The herbarium is a natural history collection of algae, plants and fungi. Its main purpose is to serve the science of systematics and taxonomy by presenting a wide array of morphological and biochemical diversity of organisms.
The herbarium of the Steinhardt Museum is unique in the world in its wide representation of cryptogams from Israel and the neighboring countries.
The land plant herbarium
The land plant herbarium at the Steinhardt Museum of Natural history is a collection of dry plant specimens, which serves as a source of information on plants growing in terrestrial habitats. It comprises two sections: a plant collection of vascular plants and mosses, and a collection of lichens. The specimens are generally pressed plants, which are mounted on paper sheets, labeled and kept in files. The specimens are stored on shelves organized in an alphabetical order according to the scientific names of plant families and genera and species. The collection contains a wide representation of the flora of Israel, Jordan and Sinai, as well as numerous specimens collected worldwide.
The lichen collection
The lichen collection was established in 1965, when Israel Reichert, who had studied lichens since 1936, donated his collection and large library to the Department of Plant Sciences at Tel Aviv University. This donation comprised some 2000 specimens from many countries, and a collection of largely unidentified lichens collected in Israel, Sinai and several neighboring countries.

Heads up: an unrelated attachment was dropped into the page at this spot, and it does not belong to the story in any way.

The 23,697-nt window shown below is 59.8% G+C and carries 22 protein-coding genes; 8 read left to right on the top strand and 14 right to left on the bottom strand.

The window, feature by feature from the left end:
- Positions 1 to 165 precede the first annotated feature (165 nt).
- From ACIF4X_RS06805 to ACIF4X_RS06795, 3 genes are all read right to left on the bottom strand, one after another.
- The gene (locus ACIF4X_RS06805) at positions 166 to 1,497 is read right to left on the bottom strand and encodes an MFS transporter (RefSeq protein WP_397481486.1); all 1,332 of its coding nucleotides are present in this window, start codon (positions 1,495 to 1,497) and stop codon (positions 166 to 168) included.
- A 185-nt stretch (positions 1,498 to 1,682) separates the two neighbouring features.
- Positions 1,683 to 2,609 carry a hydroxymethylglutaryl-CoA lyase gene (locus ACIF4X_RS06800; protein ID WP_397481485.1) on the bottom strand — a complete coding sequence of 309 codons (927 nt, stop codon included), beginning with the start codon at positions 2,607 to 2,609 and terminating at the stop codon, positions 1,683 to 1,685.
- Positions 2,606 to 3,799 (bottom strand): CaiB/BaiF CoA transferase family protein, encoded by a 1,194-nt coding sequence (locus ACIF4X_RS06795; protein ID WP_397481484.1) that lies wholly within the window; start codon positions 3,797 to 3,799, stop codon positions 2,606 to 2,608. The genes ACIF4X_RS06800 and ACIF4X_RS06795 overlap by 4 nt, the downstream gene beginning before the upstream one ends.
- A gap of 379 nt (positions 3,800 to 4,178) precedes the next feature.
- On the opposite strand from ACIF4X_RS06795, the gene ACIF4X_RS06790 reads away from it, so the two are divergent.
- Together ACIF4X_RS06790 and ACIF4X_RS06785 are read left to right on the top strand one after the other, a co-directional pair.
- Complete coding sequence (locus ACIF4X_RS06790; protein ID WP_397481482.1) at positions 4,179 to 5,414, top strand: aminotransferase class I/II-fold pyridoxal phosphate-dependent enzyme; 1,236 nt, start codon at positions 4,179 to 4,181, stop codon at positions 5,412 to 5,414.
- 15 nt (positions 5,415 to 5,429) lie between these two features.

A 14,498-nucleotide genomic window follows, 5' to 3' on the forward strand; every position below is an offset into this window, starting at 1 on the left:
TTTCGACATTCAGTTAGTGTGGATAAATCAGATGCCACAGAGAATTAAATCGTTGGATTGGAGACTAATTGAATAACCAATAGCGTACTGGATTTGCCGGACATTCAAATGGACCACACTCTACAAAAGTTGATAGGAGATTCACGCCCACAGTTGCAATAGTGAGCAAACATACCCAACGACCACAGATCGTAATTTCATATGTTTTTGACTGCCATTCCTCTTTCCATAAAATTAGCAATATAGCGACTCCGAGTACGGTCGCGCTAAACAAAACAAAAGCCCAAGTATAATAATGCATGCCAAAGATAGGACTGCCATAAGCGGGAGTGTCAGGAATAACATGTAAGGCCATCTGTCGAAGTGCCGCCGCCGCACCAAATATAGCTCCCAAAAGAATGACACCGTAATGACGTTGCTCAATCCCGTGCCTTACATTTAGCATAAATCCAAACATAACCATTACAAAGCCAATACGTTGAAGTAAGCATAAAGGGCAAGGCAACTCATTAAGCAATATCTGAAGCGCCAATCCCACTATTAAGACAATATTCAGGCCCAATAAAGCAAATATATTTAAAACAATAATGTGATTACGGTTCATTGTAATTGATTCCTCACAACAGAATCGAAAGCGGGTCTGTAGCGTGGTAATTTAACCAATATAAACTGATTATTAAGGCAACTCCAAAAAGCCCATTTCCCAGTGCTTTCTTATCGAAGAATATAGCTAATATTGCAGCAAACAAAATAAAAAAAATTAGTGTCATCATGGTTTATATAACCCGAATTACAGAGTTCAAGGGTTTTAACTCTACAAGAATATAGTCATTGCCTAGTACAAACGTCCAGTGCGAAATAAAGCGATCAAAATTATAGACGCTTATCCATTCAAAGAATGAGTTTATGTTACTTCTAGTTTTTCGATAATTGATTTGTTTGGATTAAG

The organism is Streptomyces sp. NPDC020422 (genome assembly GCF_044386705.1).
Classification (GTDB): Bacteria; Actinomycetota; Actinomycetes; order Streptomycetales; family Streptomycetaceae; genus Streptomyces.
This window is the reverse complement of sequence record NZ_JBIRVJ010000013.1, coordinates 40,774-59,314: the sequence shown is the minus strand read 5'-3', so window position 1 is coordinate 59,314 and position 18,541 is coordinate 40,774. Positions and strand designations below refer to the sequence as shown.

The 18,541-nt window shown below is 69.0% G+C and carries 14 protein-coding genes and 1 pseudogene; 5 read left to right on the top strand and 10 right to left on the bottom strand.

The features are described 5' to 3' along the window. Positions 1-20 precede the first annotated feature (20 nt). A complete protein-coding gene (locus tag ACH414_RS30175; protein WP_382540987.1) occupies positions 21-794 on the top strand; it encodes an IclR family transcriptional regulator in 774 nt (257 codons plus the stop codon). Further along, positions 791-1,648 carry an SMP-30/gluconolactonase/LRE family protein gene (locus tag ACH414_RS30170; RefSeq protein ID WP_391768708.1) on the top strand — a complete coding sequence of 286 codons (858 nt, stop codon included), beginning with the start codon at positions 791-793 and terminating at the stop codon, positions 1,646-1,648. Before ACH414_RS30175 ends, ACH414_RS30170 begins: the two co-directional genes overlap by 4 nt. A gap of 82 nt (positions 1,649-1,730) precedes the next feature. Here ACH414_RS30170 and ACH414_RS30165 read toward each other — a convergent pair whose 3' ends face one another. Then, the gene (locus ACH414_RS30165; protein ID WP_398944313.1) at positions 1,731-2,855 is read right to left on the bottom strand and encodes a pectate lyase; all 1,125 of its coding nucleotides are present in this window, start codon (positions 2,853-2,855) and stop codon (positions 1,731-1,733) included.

The lichen collection from abroad, which contains to date some 4000 specimens, served as reference material for the preparation of the The Lichens of Israel by Margalit Galun (1970), published by the Israel Academy of Sciences and Humanities, and for later studies on the lichen flora of Israel and Sinai. All the species (about 300, several specimens of each) described in these studies form the lichen herbarium of the local species (Israel and Sinai).
The Vascular Plant Herbarium
The herbarium of vascular plants of the Tel Aviv University was originally established by Dov Talisman and Lea Prusbul in the 1950s, representing the flora of Israel. During 30 years of activity, it grew to be a rich collection, well representing the natural plant diversity of Israel. A major part of the herbarium was collected by Rivka Dulberger in the 1960s becoming the second largest collection of land plants of Israel. Three decades ago, discontinuing staff situation resulted that a large part of the vascular plants herbarium was transferred to HUJ herbarium of the Hebrew University in Jerusalem.
In 2018, with the opening of the Steinhardt Museum, Dr. Yuval Sapir and Dr. Jotham Ziffer-Berger relaunched the initiative of establishing an active botanical collection which would support the scientific needs of botanists and cover our region’s biodiversity.
The renewed land plant herbarium was inaugurated in 2018, and it is growing rapidly. The herbarium staff regularly collects plants for the herbarium and accepts donations of plant specimens from amateur botanists. Major goal of the herbarium is to facilitate taxonomic, evolutionary and ecological research projects. Our collection contains ca. 2500 specimens of land plants, mainly flowering plants, but also seeks to expand the collection of non-flowering plants such as mosses, liverworts and ferns. The land plant herbarium also serves a reference collection to the University Botanic Garden living plant collection, as well as to the museum’s Archaeobotanical collection.